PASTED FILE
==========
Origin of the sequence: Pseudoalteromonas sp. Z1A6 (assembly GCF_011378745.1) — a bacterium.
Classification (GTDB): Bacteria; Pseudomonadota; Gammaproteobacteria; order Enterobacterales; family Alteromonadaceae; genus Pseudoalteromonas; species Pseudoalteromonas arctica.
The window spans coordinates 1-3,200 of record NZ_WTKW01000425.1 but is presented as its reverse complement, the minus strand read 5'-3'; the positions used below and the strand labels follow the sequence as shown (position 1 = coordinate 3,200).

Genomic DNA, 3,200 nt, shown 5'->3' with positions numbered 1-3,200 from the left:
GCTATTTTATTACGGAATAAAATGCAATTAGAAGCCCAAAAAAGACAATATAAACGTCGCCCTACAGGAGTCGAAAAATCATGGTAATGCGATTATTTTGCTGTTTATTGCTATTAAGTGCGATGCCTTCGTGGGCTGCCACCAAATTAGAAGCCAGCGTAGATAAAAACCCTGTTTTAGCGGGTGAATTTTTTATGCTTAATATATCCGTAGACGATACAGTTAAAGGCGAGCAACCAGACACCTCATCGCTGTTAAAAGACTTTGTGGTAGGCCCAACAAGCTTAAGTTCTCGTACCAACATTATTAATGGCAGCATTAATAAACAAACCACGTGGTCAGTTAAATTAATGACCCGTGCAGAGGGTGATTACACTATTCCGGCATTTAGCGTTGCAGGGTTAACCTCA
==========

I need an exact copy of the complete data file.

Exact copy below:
Origin of the sequence: Pseudoalteromonas sp. Z1A6 (assembly GCF_011378745.1) — a bacterium.
Classification (GTDB): Bacteria; Pseudomonadota; Gammaproteobacteria; order Enterobacterales; family Alteromonadaceae; genus Pseudoalteromonas; species Pseudoalteromonas arctica.
The window spans coordinates 1-3,200 of record NZ_WTKW01000425.1 but is presented as its reverse complement, the minus strand read 5'-3'; the positions used below and the strand labels follow the sequence as shown (position 1 = coordinate 3,200).

Genomic DNA, 3,200 nt, shown 5'->3' with positions numbered 1-3,200 from the left:
GCTATTTTATTACGGAATAAAATGCAATTAGAAGCCCAAAAAAGACAATATAAACGTCGCCCTACAGGAGTCGAAAAATCATGGTAATGCGATTATTTTGCTGTTTATTGCTATTAAGTGCGATGCCTTCGTGGGCTGCCACCAAATTAGAAGCCAGCGTAGATAAAAACCCTGTTTTAGCGGGTGAATTTTTTATGCTTAATATATCCGTAGACGATACAGTTAAAGGCGAGCAACCAGACACCTCATCGCTGTTAAAAGACTTTGTGGTAGGCCCAACAAGCTTAAGTTCTCGTACCAACATTATTAATGGCAGCATTAATAAACAAACCACGTGGTCAGTTAAATTAATGACCCGTGCAGAGGGTGATTACACTATTCCGGCATTTAGCGTTGCAGGGTTAACCTCA